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I wanted to be an engineer from a very early age. I like to understand how things work and I like the technical space."

- Astrid Mozes


Title: Chief Technology Officer, Hydraulics Group
Company: Eaton Corp.
Recent Honors: 2015 STEP Ahead Award


The IndustryWeek Manufacturing Leader of the Week highlights the manufacturing leaders, executives and stars who are driving growth in today's industry and helping to shape the future of manufacturing.

Eaton Innovates Hydraulics, the Hidden Technology

Manufacturing has grown more sophisticated, and "hydraulics plays an important role," says Astrid Mozes.

Astrid Mozes describes hydraulics as the "hidden technology."

While you don't really see it, says the chief technology officer for the hydraulics group at Eaton Corp., hydraulics helps construction and agricultural equipment lift and move heavy loads from point A to point B. It positions work tools, punches holes and provides air conditioning on heavy equipment. It plays an important role in renewable energies, from pitch control on a windmill to moving solar platforms that follow the track of the sun.

And that's the short list of hydraulics applications.

It seems a ripe terrain of opportunity for engineers, and Mozes certainly qualifies. Educated in Sweden at the KTH Royal Institute of Technology, she holds a master's degree in mechanical engineering and machine design. Since joining Eaton in 1990, she has held multiple roles within the organization, including president, hydraulics EMEA (Europe, Middle East and Africa).

Earlier this year Mozes was among the recipients of the Manufacturing Institute's Women in Manufacturing STEP Ahead Awards. These awards honor women at all levels in manufacturing who have demonstrated excellence and leadership in their careers.  

The Eaton CTO says her interest in engineering is a long-standing one.

"I wanted to be an engineer from a very early age. I like to understand how things work and I like the technical space. I had good mentors in high school and college, I liked math quite a bit, and that was the route I chose," she says.

It was not a route she saw many women choosing when she began engineering studies more than 20 years ago.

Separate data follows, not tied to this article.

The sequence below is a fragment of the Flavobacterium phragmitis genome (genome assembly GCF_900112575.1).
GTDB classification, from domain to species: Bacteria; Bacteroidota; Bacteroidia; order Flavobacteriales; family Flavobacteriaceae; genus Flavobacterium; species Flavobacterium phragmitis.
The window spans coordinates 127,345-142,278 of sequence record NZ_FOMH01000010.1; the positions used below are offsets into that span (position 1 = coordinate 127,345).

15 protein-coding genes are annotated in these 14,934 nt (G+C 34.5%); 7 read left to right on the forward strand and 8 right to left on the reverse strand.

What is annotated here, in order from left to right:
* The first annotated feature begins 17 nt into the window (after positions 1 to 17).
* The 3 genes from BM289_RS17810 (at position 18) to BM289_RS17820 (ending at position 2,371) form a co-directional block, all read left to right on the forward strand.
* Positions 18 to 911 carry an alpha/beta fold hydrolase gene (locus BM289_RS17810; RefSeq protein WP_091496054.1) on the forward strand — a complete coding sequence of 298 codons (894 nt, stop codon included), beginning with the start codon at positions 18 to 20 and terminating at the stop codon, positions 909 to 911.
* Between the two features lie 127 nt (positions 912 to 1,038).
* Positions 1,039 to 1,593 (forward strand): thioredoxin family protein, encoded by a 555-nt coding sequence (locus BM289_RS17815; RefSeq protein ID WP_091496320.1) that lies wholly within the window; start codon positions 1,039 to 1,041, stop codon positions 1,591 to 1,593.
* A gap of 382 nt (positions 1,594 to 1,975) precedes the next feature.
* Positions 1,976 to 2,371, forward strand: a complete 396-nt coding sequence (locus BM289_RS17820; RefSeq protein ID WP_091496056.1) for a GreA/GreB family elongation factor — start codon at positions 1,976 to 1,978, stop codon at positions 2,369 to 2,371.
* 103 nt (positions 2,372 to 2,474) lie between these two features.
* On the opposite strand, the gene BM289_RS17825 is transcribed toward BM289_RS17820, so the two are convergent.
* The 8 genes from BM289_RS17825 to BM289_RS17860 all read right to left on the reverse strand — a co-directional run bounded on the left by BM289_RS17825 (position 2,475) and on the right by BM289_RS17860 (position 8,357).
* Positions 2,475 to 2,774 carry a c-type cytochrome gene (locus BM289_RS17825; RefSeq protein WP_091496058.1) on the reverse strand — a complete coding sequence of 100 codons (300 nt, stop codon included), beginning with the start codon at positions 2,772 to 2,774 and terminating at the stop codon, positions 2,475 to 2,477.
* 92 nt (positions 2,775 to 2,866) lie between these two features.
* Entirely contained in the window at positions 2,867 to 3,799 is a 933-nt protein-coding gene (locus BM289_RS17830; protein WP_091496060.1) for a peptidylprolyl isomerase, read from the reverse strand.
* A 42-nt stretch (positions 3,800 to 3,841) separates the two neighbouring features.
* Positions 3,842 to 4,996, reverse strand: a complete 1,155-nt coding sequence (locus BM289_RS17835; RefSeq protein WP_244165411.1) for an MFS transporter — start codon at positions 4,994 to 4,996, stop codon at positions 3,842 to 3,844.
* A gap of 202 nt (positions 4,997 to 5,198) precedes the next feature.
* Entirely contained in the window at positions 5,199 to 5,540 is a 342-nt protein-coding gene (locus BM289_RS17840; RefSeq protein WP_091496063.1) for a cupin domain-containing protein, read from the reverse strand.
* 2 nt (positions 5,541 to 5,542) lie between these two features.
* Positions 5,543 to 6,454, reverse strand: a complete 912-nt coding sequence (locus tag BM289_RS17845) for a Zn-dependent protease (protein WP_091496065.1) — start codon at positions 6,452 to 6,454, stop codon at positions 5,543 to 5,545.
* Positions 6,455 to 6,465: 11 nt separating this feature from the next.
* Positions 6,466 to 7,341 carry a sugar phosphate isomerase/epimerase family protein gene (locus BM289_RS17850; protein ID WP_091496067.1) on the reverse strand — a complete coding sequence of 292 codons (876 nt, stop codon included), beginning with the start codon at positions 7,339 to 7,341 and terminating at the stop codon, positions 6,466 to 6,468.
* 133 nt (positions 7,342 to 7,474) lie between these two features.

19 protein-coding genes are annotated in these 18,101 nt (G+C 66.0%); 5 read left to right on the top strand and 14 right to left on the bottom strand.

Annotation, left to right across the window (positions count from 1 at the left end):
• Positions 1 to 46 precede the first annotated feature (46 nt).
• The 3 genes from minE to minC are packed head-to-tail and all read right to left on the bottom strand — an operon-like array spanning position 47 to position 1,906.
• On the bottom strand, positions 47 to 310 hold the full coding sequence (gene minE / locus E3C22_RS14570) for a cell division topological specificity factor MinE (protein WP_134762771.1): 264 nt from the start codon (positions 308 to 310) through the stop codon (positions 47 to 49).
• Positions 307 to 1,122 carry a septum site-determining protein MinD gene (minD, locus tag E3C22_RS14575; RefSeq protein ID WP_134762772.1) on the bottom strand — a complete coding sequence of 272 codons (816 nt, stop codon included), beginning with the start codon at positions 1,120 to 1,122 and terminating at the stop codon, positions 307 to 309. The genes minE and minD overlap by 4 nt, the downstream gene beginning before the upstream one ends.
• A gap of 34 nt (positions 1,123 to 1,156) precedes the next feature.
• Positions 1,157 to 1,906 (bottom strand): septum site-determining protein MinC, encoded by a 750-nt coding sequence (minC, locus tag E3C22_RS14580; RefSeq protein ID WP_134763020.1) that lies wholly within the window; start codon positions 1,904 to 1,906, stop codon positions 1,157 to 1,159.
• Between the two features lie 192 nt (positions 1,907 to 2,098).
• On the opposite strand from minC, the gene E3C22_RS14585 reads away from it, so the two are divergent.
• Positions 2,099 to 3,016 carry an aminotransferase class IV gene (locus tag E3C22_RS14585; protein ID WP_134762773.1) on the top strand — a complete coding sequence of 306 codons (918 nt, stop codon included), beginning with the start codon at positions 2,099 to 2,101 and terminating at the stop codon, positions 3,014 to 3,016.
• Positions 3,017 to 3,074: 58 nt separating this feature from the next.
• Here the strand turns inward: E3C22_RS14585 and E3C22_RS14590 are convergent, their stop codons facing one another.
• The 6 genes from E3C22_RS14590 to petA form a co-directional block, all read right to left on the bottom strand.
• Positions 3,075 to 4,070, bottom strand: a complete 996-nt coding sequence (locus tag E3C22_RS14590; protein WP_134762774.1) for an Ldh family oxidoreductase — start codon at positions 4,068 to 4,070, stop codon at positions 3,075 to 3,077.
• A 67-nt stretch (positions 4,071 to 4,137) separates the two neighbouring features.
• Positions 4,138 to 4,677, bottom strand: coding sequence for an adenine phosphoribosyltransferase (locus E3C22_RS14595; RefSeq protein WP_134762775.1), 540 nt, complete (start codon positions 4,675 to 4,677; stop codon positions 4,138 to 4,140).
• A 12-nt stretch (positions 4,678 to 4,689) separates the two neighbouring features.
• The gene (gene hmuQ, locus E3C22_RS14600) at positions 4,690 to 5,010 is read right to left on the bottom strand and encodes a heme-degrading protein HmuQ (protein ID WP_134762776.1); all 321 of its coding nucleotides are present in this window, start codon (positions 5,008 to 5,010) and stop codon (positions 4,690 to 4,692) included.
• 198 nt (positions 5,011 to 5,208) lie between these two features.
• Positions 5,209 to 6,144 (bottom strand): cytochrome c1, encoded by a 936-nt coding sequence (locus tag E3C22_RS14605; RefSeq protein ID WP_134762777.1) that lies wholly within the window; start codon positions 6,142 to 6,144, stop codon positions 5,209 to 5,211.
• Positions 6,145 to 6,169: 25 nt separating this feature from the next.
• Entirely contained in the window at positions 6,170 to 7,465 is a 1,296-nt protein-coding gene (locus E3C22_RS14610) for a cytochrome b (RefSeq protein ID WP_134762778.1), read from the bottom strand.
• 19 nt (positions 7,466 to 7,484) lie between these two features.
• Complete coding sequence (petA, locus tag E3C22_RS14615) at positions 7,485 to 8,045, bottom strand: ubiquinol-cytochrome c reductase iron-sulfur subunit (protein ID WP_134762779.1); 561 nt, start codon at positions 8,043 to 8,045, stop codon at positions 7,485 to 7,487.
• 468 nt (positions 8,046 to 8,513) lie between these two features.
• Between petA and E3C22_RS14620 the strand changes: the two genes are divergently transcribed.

The real big message is to innovate products and technologies to keep us moving forward."

"We were definitely in the minority. I studied in Stockholm at the Royal Institute of Technology, and there were only two women in my class, including myself," Mozes says.

Moreover, she adds, "There have been instances in my early career when you felt as a women a little more tested than a male colleague. But things have changed, and once you earn the credibility people look past that."

What also has changed is manufacturing itself, Mozes says. Quite simply, it's more sophisticated.

"I think industry needs to promote the capabilities in manufacturing and all the advances in technology. Oftentimes, when people hear manufacturing they think it’s the old way of cutting steel or the old way of testing material, but the manufacturing space has changed dramatically. Some of the sites that I have had the privilege to walk through, they're very advanced in technology,” she says.

Likewise, climb into the cab of today's construction or agricultural machine, and it's impossible to overlook the push buttons and electronic interfaces. "And hydraulics plays an important role," Mozes adds.

The Innovation Message

As CTO of the hydraulics group, Mozes' focus is on delivering innovation. "The real big message is to innovate products and technologies to keep us moving forward.  Essentially what that means is we focus our innovation on efficiency improvements, on bringing more intelligence into the components, on providing subsystems and solutions in a more reliable way, and finally, [delivering] more power density in the packaging," she says.

There's yet another layer to the innovation -- and that is meeting customers' current needs, their latent needs (which are not yet clearly articulated) and their future needs, which don't yet exist.

"We know they will appear with great probability in the future, and that is what I describe as 'new to the world' innovation. In that specific area, you have the ability to teach what is possible with your technology."

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